The composition of Beethoven’s Third Piano Concerto is linked to a number of musical innovations that mark the character of this weighty work in C minor. Unlike his two previous concertos for the keyboard, in the Third Beethoven does not permit the piano part to melt with the orchestra, but lets the instrument act for itself as a opponent, as it were, within the symphonic context.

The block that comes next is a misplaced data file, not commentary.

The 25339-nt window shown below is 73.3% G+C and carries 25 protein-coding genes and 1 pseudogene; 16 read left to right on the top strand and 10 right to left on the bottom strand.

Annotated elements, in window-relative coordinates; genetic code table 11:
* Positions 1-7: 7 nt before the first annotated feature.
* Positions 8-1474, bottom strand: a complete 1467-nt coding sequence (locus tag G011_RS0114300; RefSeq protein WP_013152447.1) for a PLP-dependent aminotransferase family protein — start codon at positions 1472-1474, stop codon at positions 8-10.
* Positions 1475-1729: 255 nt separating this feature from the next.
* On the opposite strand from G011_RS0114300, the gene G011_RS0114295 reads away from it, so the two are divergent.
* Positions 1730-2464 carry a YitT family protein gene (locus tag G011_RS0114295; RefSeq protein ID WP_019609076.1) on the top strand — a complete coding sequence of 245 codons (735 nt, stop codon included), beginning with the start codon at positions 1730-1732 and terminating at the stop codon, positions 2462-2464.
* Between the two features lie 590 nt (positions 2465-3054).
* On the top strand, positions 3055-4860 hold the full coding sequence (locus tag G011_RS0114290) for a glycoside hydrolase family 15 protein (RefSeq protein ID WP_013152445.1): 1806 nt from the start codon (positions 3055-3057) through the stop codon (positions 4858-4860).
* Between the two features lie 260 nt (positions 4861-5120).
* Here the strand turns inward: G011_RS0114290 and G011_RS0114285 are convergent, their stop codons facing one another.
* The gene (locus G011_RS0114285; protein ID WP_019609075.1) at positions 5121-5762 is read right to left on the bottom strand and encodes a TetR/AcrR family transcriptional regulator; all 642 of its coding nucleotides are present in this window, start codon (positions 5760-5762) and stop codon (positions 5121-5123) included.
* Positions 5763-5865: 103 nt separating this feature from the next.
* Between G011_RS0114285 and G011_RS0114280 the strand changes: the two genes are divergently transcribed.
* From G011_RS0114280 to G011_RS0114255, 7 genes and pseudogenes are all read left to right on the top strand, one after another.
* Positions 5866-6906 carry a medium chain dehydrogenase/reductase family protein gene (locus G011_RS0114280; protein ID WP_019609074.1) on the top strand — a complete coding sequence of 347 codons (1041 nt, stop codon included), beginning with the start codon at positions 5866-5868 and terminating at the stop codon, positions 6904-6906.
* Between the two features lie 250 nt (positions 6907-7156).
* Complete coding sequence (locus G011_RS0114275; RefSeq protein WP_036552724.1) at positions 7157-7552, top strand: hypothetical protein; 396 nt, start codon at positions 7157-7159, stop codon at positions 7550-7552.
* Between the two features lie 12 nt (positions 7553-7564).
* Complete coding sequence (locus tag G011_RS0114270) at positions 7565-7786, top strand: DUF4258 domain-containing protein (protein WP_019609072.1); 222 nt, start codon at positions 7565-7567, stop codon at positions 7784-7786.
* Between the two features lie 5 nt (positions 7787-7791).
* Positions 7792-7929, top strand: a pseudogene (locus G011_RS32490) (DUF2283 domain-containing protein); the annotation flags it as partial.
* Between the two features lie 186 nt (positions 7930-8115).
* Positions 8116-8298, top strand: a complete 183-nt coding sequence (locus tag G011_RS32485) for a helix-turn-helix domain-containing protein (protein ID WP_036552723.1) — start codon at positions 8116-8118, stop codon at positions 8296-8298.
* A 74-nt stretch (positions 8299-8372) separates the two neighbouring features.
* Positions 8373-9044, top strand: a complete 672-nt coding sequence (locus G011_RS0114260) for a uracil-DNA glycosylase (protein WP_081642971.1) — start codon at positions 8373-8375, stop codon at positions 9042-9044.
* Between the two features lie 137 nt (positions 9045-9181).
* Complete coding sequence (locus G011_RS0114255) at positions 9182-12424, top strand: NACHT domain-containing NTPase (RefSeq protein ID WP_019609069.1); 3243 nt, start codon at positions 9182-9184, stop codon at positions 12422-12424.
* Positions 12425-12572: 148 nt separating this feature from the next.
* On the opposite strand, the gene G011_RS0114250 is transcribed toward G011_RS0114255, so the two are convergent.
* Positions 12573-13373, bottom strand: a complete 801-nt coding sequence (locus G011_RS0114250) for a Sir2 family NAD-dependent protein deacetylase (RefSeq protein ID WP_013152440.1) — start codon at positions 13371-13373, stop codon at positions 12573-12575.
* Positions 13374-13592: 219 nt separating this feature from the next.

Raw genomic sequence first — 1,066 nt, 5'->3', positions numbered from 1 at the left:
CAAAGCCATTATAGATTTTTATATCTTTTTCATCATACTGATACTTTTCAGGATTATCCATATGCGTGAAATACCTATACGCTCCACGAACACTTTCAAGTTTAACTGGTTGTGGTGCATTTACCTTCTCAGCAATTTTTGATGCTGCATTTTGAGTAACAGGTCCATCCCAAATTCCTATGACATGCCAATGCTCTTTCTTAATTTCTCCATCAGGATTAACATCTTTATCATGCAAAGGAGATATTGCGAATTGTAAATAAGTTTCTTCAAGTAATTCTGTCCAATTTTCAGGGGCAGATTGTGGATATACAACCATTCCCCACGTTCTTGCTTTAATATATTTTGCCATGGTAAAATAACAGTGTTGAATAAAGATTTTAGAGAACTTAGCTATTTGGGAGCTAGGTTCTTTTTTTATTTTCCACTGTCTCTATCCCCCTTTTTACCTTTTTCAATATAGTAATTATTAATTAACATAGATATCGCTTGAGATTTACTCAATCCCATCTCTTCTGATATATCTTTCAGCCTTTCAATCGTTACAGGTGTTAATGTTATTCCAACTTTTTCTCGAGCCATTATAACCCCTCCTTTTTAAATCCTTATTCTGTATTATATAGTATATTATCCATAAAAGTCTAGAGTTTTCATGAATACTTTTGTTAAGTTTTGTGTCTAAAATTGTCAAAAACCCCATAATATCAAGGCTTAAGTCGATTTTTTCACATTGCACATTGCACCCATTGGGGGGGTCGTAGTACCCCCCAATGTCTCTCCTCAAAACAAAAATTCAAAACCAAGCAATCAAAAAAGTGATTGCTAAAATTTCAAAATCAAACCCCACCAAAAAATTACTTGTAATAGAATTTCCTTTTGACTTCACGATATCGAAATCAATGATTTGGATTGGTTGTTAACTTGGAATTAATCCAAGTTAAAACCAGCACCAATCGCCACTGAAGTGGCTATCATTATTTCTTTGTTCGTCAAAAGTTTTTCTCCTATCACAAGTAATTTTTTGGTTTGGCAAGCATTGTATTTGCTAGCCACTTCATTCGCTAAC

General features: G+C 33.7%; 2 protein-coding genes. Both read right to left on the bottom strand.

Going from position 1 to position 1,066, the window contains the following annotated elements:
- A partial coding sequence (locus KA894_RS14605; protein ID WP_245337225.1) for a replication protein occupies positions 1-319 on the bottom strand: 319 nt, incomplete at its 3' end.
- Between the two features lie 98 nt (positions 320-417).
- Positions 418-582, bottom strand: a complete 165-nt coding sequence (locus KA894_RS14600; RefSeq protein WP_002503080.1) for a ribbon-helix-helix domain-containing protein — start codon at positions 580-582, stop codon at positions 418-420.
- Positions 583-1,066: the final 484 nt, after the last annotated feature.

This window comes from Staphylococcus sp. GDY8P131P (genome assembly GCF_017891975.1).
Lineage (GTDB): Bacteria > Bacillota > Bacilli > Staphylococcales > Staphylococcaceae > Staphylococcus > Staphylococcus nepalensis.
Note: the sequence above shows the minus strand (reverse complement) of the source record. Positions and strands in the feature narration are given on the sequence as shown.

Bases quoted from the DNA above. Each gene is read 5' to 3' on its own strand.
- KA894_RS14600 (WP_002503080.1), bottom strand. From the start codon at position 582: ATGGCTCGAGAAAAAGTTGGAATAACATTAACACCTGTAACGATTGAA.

Glenn Gould, whose analytical Bach interpretations won him international acclaim, appears to be born to re-enact Beethoven’s idiosyncrasies in a special setting. The soloist strives against the forceful orchestral introduction with angular chords – and for a moment one holds one’s breath in suspense. Completely engrossed and highly concentrated, Gould moulds the Largo with his fingers, consolingly answered in dark sounds from the depth of the orchestra. The Finale comes on with Bach-like strictness, all the notes as though carved in stone. Again and again the movement changes from lyrical song to turbulent ecstasy, which drives forward to the end with electrifying emotion.